Well, I'm actually standing up for my own rights. I was actually planning on getting hitched in California until this whole Prop 8 bother occured.

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    Why would people who favor gay rights, protest in WASHINGTON about a proposition that was passed in the State of CALIFORNIA by voters?

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    Regular Member gsx1138's Avatar
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    44Brent wrote:
    Why would people who favor gay rights, protest in WASHINGTON about a proposition that was passed in the State of CALIFORNIA by voters?
    For the same reason we should've been protesting the handgun ban in D.C. When rights are limited or taken away in one area it's only a matter of time before they work their way to where you live.
    "Think lightly of yourself and deeply of the world." ~ Musashi

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    gsx1138 wrote:
    When rights are limited or taken away in one area it's only a matter of time before they work their way to where you live.
    Of course you are assuming that this is a matter of rights. At the risk of taking this thread off OC topic, the argument here is not about equal rights but rather about a redefinition of the word marriage. Gays currently have the same rights (which I fully support) as everyone else in every area. The fact that there are neanderthals who choose to beat up or kill someone based on their choice of partners is both outrageous and illegal. When it comes to marriage, however, gays have the same right as heterosexuals, to marry someone of the opposite sex. Everyone is equally restricted under the definition of a marriage. What the GLTB lobby wants to do here is change the definition.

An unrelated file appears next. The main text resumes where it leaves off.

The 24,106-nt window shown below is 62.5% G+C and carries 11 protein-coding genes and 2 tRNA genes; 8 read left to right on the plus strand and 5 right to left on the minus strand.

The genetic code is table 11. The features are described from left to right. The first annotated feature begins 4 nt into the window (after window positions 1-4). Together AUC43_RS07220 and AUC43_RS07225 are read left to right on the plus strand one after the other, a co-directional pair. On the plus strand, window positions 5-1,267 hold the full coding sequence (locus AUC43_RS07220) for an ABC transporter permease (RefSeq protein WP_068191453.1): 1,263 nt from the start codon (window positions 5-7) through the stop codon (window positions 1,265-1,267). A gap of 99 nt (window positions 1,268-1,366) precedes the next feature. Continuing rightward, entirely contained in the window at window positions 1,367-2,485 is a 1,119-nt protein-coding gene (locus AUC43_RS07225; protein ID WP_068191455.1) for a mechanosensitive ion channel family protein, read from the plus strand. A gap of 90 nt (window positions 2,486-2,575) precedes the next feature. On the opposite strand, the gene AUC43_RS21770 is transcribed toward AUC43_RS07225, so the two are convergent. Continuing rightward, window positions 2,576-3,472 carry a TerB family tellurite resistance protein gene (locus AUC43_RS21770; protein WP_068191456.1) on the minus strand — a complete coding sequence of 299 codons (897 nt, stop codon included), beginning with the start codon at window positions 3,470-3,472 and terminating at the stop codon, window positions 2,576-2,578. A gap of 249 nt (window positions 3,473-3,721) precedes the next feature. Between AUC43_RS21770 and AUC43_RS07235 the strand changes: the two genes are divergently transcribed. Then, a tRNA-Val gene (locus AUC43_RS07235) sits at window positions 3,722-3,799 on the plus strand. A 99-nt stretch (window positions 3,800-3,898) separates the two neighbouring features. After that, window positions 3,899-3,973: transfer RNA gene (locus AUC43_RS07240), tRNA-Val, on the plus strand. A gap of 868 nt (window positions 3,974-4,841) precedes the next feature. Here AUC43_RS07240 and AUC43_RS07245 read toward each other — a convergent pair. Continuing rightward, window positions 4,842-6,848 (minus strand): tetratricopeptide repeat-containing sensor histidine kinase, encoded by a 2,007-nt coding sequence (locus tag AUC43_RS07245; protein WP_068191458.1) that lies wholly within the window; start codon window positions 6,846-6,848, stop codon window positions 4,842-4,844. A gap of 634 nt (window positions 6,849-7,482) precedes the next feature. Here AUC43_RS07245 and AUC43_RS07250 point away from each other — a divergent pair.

Whereas the Second Amendment is a right guaranteed by the Constitution.

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    44Brent wrote:
    Why would people who favor gay rights, protest in WASHINGTON about a proposition that was passed in the State of CALIFORNIA by voters?
    People like protesting.

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    vote_no wrote:
    44Brent wrote:
    Why would people who favor gay rights, protest in WASHINGTON about a proposition that was passed in the State of CALIFORNIA by voters?
    People like protesting.